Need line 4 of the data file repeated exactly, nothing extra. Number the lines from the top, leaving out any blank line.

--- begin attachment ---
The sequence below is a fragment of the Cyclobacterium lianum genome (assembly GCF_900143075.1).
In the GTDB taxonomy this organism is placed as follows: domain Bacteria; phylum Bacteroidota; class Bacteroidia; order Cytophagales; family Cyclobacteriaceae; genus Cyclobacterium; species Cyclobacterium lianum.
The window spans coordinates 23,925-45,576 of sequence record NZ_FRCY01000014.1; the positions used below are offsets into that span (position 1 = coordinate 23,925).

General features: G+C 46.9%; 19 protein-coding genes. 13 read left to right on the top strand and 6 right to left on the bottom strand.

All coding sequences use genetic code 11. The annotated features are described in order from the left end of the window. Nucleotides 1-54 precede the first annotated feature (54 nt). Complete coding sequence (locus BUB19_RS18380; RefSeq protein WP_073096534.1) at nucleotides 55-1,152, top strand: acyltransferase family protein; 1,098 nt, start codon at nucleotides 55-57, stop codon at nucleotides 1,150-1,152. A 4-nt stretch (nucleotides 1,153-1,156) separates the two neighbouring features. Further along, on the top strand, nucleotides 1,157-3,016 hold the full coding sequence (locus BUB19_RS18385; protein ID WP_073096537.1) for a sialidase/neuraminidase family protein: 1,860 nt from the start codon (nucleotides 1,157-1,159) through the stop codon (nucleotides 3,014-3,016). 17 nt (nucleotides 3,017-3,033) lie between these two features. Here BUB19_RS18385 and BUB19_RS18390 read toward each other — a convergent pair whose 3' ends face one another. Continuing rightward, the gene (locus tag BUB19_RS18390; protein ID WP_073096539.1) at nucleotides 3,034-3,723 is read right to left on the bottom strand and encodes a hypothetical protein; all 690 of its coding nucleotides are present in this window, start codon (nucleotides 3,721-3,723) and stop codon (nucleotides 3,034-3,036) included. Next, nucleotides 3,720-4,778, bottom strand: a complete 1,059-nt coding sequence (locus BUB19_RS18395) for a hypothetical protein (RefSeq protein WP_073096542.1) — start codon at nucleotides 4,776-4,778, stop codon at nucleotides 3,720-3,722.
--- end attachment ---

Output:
General features: G+C 46.9%; 19 protein-coding genes. 13 read left to right on the top strand and 6 right to left on the bottom strand.